A Final Few Words on Woodstock’s 50th anniversary by Doug Draper
Posted August 19th, 2019 on Niagara At Large
Before I leave the 50th anniversary of the Woodstock music festival completely, just for a bit of fun, I will leave you with this.
While I was writing and posting my own tributes to this legendary pop culture event on Niagara At Large, there I was, at one point, amusing myself with the thought of what it might be like if all of those festival goers – looking so young and fresh in the Woodstock movie and those 50-year-old photos – went “back to the garden” and gathered on the festival grounds today.
With images of these people, many of them now in their 70s, back on Yasgur’s farm, sliding in the mud, and God help us, having another skinny dip in the ponds, I came across a cartoon on the editorial pages of this past Saturday’s August 17th Buffalo News that placed the hilarity and, perhaps a bit of the nightmare of such a reunion, fully into focus.
Thanks to Dave Granlund, a well-known and respected cartoonist from Massachusetts whose cartoons are published in many daily newspapers across the United States and who was kind enough to grant me permission to his cartoon, here it is –
Some of the organizers of the 1969 Woodstock festival tried to put together another one for the 50th anniversary. But unlike the first time, when they finally managed to find a person in Max Yasgur to let them host it on his land, despite opposition from other town’s people, they couldn’t overcome the opposition this time.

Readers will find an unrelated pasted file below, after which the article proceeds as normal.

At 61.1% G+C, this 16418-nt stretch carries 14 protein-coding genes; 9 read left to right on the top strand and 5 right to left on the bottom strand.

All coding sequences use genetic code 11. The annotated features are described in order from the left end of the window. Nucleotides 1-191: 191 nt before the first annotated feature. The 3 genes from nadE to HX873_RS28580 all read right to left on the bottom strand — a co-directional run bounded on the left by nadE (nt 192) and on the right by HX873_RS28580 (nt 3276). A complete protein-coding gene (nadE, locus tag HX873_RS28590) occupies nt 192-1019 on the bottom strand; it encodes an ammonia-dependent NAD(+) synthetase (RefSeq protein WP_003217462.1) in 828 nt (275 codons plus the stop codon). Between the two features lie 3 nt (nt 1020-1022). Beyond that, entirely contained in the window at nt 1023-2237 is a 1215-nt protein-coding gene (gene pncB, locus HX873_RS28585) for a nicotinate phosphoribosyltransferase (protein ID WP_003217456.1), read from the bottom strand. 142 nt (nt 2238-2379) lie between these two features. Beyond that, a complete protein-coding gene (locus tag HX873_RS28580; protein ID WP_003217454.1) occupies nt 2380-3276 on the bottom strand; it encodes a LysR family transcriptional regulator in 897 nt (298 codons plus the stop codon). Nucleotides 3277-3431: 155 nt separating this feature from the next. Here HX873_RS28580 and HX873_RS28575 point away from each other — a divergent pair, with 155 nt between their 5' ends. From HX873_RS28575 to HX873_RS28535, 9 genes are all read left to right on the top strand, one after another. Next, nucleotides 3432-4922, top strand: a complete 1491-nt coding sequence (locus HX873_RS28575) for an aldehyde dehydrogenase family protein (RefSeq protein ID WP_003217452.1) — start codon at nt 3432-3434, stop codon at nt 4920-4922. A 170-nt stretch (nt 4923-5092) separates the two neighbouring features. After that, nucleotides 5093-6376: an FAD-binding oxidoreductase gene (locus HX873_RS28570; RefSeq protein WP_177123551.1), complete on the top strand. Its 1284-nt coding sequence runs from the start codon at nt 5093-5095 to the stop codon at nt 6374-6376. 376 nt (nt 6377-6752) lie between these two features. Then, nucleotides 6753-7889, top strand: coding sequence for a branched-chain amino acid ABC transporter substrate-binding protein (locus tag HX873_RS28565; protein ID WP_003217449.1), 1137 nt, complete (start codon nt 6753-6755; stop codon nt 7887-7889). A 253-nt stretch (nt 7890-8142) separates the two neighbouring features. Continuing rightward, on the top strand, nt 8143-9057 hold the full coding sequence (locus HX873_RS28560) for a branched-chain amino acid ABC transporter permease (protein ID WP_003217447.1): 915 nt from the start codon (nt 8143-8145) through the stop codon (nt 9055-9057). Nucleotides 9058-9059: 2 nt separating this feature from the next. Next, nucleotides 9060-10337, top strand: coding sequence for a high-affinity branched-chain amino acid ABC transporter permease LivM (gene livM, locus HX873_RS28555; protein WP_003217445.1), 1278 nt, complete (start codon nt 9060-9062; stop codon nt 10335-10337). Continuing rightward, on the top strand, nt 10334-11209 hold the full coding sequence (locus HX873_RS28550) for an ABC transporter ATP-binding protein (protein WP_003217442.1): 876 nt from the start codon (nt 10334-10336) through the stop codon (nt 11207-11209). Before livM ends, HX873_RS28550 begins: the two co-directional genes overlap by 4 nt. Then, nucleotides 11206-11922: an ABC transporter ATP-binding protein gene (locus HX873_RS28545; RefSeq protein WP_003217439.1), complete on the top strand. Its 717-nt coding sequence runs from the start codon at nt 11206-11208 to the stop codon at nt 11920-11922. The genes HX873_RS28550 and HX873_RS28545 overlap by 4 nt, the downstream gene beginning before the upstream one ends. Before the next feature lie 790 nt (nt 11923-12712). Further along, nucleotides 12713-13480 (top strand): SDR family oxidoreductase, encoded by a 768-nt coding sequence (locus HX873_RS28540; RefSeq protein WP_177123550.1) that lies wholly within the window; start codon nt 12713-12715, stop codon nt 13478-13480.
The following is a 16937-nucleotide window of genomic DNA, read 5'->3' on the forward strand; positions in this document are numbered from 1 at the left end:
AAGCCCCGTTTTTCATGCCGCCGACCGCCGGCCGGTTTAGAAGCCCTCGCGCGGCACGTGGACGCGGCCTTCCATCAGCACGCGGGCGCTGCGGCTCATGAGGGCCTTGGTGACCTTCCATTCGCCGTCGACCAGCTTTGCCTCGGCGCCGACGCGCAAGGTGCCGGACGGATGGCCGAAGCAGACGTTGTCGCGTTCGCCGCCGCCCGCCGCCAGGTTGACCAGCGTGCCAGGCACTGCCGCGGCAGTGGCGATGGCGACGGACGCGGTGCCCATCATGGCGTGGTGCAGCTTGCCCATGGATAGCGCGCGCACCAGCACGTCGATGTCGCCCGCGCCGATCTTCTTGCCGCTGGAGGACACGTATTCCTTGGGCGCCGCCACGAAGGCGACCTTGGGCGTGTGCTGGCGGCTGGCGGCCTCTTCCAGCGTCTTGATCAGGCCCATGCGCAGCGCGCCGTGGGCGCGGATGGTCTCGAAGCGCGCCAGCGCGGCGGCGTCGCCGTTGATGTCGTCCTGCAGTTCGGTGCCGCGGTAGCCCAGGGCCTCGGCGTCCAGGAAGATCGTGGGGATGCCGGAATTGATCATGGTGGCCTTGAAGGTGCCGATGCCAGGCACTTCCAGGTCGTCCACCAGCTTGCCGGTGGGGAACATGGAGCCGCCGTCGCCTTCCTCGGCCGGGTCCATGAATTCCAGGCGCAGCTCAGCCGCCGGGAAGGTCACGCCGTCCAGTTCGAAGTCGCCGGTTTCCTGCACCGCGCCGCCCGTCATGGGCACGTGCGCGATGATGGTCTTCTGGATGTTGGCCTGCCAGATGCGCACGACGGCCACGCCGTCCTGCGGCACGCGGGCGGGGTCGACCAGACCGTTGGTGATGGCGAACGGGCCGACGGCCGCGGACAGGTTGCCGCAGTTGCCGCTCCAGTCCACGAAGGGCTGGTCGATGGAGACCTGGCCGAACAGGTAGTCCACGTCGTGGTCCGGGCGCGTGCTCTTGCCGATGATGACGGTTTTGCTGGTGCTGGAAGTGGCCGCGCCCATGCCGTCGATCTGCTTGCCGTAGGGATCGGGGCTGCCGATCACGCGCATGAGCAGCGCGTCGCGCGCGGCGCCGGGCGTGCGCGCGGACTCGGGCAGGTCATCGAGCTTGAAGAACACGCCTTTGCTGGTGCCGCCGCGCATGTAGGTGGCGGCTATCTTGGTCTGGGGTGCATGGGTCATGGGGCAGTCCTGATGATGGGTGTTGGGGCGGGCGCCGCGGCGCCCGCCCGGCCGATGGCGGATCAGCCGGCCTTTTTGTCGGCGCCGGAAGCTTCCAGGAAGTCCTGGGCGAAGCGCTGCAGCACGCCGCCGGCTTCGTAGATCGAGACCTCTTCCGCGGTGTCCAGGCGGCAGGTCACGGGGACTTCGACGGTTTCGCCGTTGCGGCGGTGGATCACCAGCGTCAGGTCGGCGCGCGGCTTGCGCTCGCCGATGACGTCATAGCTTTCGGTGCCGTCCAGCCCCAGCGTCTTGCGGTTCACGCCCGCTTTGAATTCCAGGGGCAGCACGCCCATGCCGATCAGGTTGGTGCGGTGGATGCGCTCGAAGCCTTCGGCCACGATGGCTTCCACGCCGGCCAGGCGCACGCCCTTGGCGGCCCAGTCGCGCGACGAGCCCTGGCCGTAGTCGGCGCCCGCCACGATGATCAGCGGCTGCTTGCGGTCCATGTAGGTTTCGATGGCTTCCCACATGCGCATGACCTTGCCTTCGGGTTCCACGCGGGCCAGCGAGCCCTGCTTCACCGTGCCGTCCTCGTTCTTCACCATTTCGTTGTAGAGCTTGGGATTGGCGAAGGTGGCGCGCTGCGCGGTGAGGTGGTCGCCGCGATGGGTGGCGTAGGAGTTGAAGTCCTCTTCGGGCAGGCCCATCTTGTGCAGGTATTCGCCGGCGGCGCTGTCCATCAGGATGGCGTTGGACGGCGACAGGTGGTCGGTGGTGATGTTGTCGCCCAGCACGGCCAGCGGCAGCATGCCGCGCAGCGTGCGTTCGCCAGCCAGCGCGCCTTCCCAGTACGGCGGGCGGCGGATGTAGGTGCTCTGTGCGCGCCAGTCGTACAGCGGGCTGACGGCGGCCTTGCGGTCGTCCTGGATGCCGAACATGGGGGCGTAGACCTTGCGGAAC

And ironically, as could be seen on a special report CNN did on ‘Woodstock at 50’, many of the opponents looked like they could have been in their late teens and 20, and been among the more than 400,000 who were in the audience for the 1969 festival.
It is a wide open question whether anyone – even the original festival organizers – could replicate what many view as the magic and the miracle of what unfolded over more than three days on Max Yasgur’s farm anyway.
There is an old saying that, the older I get, rings very true, and it goes something like this; ‘Some dear memories are better left alone’.
Thanks again to Dave Granlund for the use of the cartoon. If you would like to see more of his work and learn a little more about the cartoonist himself, you can visit his website by clicking on the following link – https://www.davegranlund.com/cartoons/.
To read a recent story in the New York Times on how plans for another Woodstock festival unraveled, click on – https://www.nytimes.com/2019/08/01/arts/music/woodstock-50.html .
For another commentary on Woodstock, recently posted on Niagara At Large, click on – https://niagaraatlarge.com/2019/08/15/remembering-the-fleeting-magic-of-woodstock-50-years-on/
If you want to go back in a time machine for just a moment, though, one of the 1960s and 70s best TV talk show hosts, Dick Cavett, had a young Joni Mitchell on as a guest, along with members of Crosby, Stills & Nash, and the Jefferson Airplane, who had just got back to New York City from their performances at the 1969 Woodstock festival. To watch what was a very higly rated appearance by these young and rising musical stars at the time, click on the screen below –
Okay, that’s all for Woodstock on Niagara At Large until it turns 60. Now back to all the other good, bad and ugly news.
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